Maybe the reason I don't find the style particularly grating is that I more or less expect it to be in the same vein as the KJV but more readable, and I think on those terms it fulfills its aims. Was it not intended that people could follow along with someone reading the KVJ and still have the two versions mesh pretty closely?

As an aside, I'm reading the OT in the TNIV and I like it very much. I'm not sure how well I could make it through with the NKJV though I'd like to try a more formal version of the Psalms as well just for comparison.

And one last thing: Penguin Classics is coming out with a KJV in paragraph form in July or August, depending on where you live. The ISBN is 0141441518 and you can see more info here:

It would be interesting to see if the KJV will be more readable in paragraph form than with the verses printed separately.

Pastor Rod said...


You did a good job of outlining some of my "technical" problems with the NKJV.

My main point was that the NKJV (in contrast with the NIV) never allows you to forget that you are reading something written a long time ago in a different language.

This contributes to the feeling that it is not describing something real but something more like what you would encounter in a fairy tale.


Chris said...

I've never quite understood the appeal of the NKJV. If you want a Bible in 400 year old English, there's a perfectly good one already there - just learn the language properly. If you want a more modern one, there are better contemporary versions.

But one of your apparently 'negative' comments about the NKJV would be, for me, one possible 'positive'. You wrote that the NKJV "never allows you to forget that you are reading something written a long time ago in a different language". Well, of course, you are. The translation I usually read, the New Living, does a good job of obscuring that most of the time.

Why would that be a problem? Well, it blinds you to the fact that, even while you are reading the timeless message of God, you're also reading the very culturally time-bound words of a mere mortal writing, perhaps, in some middle-eastern mud-brick building in a world without cars, planes, internet ... no, forget that, even without spectacles, buttons and America (well, America's there, of course, but you know what I mean). Remembering that huge cultural gap can be helpful before you just start slapping 'proof-text' answers over contemporary issues like stem-cell research, transgender marriages or the role of women in society.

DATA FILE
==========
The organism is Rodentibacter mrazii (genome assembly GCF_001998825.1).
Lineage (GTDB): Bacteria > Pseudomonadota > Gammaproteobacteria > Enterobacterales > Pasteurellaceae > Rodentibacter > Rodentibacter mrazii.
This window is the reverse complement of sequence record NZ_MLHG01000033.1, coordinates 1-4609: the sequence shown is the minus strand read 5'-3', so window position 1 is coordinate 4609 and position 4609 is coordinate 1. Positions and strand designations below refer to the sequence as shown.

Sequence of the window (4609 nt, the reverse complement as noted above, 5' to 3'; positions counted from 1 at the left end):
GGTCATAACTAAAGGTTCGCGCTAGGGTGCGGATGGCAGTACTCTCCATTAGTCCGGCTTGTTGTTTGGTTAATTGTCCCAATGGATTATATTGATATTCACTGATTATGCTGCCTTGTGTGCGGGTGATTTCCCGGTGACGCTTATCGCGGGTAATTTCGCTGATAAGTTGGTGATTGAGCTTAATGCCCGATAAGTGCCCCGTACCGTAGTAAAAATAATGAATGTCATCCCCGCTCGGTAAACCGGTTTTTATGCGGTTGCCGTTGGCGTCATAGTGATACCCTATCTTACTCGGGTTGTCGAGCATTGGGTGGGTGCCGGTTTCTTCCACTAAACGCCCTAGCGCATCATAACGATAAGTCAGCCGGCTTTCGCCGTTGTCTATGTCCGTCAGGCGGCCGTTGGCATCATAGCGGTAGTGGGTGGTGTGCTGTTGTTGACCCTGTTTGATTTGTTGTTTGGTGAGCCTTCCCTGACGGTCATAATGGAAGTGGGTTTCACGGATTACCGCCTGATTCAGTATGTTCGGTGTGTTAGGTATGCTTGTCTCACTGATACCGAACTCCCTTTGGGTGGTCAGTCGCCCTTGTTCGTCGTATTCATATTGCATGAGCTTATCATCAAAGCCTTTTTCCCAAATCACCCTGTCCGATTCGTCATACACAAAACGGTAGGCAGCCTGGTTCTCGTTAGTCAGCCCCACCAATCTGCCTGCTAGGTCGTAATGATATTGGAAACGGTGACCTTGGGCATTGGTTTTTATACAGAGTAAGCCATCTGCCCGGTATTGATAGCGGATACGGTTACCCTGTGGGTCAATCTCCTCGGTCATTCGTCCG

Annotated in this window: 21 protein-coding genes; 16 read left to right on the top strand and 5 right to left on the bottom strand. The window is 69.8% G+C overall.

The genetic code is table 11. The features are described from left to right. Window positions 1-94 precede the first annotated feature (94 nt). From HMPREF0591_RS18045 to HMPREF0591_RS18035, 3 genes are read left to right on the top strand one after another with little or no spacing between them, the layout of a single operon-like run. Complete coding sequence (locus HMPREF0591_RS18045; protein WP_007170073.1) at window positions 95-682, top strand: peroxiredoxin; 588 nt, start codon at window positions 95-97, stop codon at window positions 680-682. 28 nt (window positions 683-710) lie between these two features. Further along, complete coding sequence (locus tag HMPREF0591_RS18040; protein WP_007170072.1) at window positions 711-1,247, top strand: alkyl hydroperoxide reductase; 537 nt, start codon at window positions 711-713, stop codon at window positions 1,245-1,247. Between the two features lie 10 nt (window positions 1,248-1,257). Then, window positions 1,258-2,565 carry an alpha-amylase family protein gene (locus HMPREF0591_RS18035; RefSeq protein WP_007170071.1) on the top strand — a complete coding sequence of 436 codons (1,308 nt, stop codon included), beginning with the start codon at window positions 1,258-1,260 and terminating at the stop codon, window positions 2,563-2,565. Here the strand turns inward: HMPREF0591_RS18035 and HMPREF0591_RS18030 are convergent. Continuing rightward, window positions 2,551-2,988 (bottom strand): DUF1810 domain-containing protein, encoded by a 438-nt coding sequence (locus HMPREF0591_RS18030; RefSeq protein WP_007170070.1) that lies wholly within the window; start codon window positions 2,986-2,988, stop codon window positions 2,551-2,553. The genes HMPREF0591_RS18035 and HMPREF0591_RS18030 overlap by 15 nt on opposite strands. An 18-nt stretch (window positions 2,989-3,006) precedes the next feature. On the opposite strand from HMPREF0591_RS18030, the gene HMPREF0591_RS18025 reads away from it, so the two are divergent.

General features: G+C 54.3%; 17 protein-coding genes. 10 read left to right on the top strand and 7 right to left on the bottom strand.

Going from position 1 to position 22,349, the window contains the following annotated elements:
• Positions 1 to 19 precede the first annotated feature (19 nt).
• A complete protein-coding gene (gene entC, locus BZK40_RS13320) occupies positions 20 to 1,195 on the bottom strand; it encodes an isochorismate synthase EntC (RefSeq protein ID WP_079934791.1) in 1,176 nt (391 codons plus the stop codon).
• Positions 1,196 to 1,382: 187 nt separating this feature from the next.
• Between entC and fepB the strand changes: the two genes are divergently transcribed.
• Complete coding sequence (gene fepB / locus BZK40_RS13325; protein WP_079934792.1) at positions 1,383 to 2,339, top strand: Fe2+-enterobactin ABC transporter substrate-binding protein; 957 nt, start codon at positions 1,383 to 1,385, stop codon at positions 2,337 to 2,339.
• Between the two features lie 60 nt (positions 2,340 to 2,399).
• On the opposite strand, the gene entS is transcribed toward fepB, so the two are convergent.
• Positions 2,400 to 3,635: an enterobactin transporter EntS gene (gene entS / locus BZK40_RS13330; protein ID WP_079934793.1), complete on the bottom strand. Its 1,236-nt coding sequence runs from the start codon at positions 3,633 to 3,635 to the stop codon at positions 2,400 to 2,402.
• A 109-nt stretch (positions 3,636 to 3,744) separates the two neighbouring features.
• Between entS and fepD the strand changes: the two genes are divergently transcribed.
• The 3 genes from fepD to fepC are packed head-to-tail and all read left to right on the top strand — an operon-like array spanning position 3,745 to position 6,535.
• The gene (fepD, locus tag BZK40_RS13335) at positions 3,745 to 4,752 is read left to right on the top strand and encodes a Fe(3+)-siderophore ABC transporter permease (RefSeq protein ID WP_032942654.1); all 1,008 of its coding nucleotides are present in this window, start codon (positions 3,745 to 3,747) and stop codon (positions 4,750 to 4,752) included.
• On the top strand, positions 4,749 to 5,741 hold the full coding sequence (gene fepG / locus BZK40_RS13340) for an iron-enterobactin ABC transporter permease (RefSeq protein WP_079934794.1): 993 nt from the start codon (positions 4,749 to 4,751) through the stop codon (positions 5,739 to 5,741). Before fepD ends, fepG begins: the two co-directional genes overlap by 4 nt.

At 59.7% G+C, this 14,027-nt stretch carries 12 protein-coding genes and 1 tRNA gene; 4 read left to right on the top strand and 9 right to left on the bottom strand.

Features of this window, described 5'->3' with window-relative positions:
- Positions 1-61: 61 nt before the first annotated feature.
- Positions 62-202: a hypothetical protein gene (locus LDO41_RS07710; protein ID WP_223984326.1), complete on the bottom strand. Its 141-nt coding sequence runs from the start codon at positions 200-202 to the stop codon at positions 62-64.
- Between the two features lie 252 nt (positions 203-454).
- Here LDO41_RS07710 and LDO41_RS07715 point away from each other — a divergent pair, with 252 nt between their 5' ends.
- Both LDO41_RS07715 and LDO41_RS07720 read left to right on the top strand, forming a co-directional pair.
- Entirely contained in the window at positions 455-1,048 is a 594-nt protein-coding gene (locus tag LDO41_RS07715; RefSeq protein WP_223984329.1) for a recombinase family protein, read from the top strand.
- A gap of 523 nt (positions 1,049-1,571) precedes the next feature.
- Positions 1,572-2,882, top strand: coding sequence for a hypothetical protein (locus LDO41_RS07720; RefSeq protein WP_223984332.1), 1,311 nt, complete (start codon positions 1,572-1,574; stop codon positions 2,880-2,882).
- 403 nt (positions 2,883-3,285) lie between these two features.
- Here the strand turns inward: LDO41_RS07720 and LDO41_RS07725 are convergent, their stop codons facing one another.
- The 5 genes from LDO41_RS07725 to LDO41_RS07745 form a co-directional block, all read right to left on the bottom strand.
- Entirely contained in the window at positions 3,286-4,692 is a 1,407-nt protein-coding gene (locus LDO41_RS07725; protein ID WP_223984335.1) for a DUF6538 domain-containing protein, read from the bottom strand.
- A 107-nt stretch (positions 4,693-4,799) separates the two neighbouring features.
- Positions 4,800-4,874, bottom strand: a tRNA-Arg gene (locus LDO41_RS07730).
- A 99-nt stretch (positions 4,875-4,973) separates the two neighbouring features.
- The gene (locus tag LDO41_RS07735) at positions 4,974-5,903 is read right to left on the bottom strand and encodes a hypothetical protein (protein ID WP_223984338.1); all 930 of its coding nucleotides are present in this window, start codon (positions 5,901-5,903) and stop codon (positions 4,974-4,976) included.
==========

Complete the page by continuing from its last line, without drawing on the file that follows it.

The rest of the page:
So it seems to me that a Bible which fosters that sense of distance could have a place. Although I won't be rushing out for my copy of the NKJV; trying to read the NT in Greek works far more effectively - especially if your Greek is as rubbish as mine!

Pastor Rod said...


You have a valid point. But I meant that the NKJV creates an artificial distance between the text and the reader. It reminds me of translations of Greek and Latin authors that are done in Elizabethan English. The purpose of the translation is to put the text in one's own language.

A good translation will not obscure the cultural differences. It will make them more obvious.